Residents in this area enjoy an environment free from many types of poisonous spiders. But picking a sweater up off the floor to see a spider nestled underneath, or flipping on the bathroom lights in the morning as one scuttles across the shower can make your heart feel like it’s skipped a beat.
In this part of Oregon, dangerous spiders are rare. The Oregon Department of Agriculture reports that of the 500 species of spiders in Oregon, the black widow spider, hobo spider, giant house spider and yellow sac spider are the four that garner the most interest.
“Because of their delicate mouth parts, there are very few spiders that can physically bite humans,” said Anne Marie Collum, DO, a resident at Samaritan Internal Medicine – Corvallis. “A bite from a black widow is potentially the most dangerous spider in the area. The venom affects the nervous system and can lead to muscle cramps and nausea.”
According to Dr. Collum, if you have reason to believe you were bitten by a black widow, you should get medical attention immediately. Even if you aren’t experiencing a severe reaction you may need a tetanus shot and the doctor will want to monitor you in case you do develop other symptoms.
A bite from a hobo, giant house or yellow sac spider may result in pain, swelling or fever but unless you have other risk factors, Dr. Collum reports that severe tissue damage or other serious problems are extremely unlikely.
“With spider bites, the most common complaints are redness, pain, swelling and itching which may last about a week,” said Dr. Collum. Occasionally, people may experience headache or nausea, although these symptoms usually improve within 24 hours.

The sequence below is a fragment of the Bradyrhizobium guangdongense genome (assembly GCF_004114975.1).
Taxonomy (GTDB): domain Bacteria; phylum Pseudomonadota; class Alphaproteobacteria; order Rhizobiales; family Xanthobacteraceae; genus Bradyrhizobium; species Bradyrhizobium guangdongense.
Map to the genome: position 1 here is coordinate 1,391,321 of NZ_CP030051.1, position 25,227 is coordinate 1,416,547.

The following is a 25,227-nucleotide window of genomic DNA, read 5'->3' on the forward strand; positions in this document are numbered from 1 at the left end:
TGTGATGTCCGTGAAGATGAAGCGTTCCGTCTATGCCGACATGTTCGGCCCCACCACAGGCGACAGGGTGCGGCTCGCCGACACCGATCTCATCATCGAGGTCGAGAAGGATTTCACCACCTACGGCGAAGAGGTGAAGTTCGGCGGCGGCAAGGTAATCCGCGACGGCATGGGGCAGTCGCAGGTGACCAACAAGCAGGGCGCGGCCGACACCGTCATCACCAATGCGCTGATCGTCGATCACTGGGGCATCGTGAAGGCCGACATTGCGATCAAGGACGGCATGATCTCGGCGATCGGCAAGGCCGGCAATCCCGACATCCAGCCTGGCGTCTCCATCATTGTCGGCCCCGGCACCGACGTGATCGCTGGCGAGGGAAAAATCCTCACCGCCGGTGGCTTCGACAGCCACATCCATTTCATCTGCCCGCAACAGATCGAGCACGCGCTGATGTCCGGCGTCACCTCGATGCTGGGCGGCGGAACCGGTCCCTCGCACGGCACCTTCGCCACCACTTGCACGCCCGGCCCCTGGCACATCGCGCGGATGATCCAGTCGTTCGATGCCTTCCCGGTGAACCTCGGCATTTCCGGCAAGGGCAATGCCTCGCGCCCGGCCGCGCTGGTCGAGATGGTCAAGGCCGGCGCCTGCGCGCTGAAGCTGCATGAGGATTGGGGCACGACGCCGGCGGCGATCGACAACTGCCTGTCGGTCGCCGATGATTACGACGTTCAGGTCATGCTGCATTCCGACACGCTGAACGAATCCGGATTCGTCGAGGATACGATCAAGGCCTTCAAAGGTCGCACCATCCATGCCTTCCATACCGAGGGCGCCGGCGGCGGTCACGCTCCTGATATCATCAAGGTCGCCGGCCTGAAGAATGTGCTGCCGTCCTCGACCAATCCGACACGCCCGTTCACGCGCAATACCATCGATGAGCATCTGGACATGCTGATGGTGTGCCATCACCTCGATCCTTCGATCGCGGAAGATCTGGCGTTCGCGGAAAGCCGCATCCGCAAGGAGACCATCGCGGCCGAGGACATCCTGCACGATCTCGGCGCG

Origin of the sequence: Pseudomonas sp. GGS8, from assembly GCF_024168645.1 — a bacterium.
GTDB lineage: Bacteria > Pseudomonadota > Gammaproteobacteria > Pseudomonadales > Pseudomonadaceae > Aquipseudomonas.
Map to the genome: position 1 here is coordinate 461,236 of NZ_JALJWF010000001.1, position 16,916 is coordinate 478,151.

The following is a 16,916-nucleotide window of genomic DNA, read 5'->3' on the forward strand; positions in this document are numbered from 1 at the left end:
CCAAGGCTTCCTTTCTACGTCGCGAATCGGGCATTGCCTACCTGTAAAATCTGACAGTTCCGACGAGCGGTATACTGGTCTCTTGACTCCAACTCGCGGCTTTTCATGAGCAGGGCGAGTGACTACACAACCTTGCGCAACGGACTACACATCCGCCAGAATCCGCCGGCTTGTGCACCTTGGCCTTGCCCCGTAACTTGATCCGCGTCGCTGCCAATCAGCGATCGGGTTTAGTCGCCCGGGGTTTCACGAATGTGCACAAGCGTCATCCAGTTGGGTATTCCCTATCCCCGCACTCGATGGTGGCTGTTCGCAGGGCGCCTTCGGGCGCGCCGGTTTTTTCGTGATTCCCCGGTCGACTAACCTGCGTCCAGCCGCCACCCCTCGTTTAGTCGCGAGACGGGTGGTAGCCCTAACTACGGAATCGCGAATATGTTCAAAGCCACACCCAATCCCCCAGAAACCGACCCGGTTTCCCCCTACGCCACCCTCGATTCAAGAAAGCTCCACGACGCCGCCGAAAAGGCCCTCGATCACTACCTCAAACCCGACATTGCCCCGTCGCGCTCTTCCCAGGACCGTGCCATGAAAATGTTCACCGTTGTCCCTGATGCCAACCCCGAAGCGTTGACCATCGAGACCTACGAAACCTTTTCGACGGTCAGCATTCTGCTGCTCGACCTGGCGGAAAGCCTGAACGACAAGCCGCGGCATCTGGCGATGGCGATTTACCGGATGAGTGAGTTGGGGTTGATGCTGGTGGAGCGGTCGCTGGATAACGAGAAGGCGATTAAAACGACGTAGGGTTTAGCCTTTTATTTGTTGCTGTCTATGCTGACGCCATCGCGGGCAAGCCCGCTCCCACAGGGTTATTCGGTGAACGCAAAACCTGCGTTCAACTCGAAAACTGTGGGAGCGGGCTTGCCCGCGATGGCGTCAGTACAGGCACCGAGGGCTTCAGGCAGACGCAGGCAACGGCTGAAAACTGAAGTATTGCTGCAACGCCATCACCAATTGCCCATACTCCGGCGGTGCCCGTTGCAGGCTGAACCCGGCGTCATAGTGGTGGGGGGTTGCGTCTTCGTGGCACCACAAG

If you suspect you have a spider bite, Dr. Collum recommends the following steps:
- Wash the bite with soap and water
- Apply an antibiotic ointment
- Elevate the affected area and apply an ice pack for 10 minutes to help with swelling
- Use topical cortisone cream or an oral antihistamine if itching and swelling become bothersome
The Oregon Department of Agriculture reports that hobo spiders and giant house spiders are seen most often in the late summer and early fall, usually at night, as the males emerge to find a mate. Black widow spiders live primarily in their web in a dark garage or crawl space, and yellow sac spiders live in white sacs in the corner of windowsills or under objects such as planters.
To help prevent spider bites, reduce the number of spiders in your home. Remove visible webs and spiders in and around the home regularly, and keep bedding and clothing off the floor. Make sure your home is sealed around windows and doors. Spider traps may also be effective if used correctly.
If you’re unsure a spider bite needs medical attention, call your medical provider or schedule an appointment at one of our walk-in clinics.
Anne Marie Collum, DO, is a resident at Samaritan Internal Medicine – Corvallis as a part of Samaritan’s Graduate Medical Education Program. She provides primary care to patients of all ages and can be reached at 541-768-5140.